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Special eventCreating Customer-Centric Websites Masterclass presented by Gerry McGovern, renowned Web content and usability expert
Gerry McGovern is regarded as a worldwide authority on managing web content and has spoken about web content in 31 countries. In 2006, he was described by The Irish Times as one of five visionaries who had had a major impact on the development of the Web. On November 28-29 he will deliver a Masterclass in Ottawa. It will give you practical ways to achieve your objective of providing great Web content. Neo Insight, in collaboration with the Ottawa Centre for Research and Innovation (OCRI) and Canada Business, Industry Canada, will host this rare appearance by Gerry McGovern in Canada.Those who registered before October 26th will receive a complimentary signed copy of Gerry's latest book "Killer Web Content" at the workshop.
In this issue
You may have read our article last month about carewords and are still wondering how to introduce your colleagues to this area of user-centred design. Carewords are the key words your users scan for on your web pages. Carewords are what compel users to stay, read more, and take action on your site. To learn more, join us at the Gerry McGovern Masterclass in November on how to create customer-centric websites using carewords. If you do not know what your clients' carewords are, you may be wondering how to begin. We offer here ten possible ways to begin. Not to short-circuit the process but to prime the pump.
We hope some of these ideas will make it easier for you to take your first steps into defining your customers’ carewords. It may look daunting – that is because there is no quick fix for knowing your users. Call us to plan some further steps.
Users appreciate web pages that have the information or hyperlinks they need, where they can see them. When a web page does not, users find it difficult to complete their tasks. It turns out to be especially true for web pages that require the user to scroll. Even when web authors know what information users want, it is difficult to keep in mind the optimal placement of that information.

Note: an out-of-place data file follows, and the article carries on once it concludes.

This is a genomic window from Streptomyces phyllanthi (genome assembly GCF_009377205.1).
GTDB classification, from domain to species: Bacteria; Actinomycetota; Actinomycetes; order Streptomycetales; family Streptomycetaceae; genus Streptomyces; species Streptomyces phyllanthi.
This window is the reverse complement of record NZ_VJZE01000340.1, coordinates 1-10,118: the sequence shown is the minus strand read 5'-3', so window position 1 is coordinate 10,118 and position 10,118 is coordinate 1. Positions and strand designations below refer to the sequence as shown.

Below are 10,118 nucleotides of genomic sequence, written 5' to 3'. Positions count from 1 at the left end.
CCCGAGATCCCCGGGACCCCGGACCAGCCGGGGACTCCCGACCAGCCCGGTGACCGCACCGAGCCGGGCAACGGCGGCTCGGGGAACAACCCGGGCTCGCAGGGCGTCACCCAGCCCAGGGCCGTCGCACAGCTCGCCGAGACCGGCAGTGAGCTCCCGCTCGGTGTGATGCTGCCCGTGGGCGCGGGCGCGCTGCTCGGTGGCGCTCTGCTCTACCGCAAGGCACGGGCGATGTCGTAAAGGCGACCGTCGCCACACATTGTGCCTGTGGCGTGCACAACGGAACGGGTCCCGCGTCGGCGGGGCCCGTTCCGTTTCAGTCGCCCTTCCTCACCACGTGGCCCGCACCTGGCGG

In a recent report, ClickTale aggregated data from a broad number of sites to show how users scan pages. Read more about the ClickTale report. (We use ClickTale to monitor for our clients’ what their visitors see and click on). Consider the 91% of web pages that are long enough to have a scroll bar. In 25% of page views, users do not bother to scroll at all. Four out of five users viewing a web page do not even reach the bottom. So if your important information or links are below the primary viewing area, many of your users are missing them.
Take for instance web sites that must conform to CLF2, the new Common Look and Feel Guidelines for Government of Canada websites. CLF2 specifies how pages should be laid out. However, the top banner and generic navigation take up a significant portion of the primary viewing area (about 33% of it when viewed at 1024x768). So, web managers must move important information high on the page in order for users to even see it. Here is an example from the Canada Border Services site.
Now let's consider what terms users will look for as they scan the page. A key search phrase for users that arrive at Canada Border Services’ website, according to Quantcast, is “Canadian customs” or “Canada customs”. The graphic above shows how a user viewing the Canada Border Services site on a typical 1024x768 pixel display would not see any of those keywords, nor would they even see the word “customs”. Moreover, one out of four people would leave before scrolling far enough to see any occurrence of "customs" on the page.
What can you do about it? Keep track of the primary viewing area on your own web pages. Keep this chart from the ClickTale report handy. The chart shows how page views drop off at specific lengths as measured in pixels.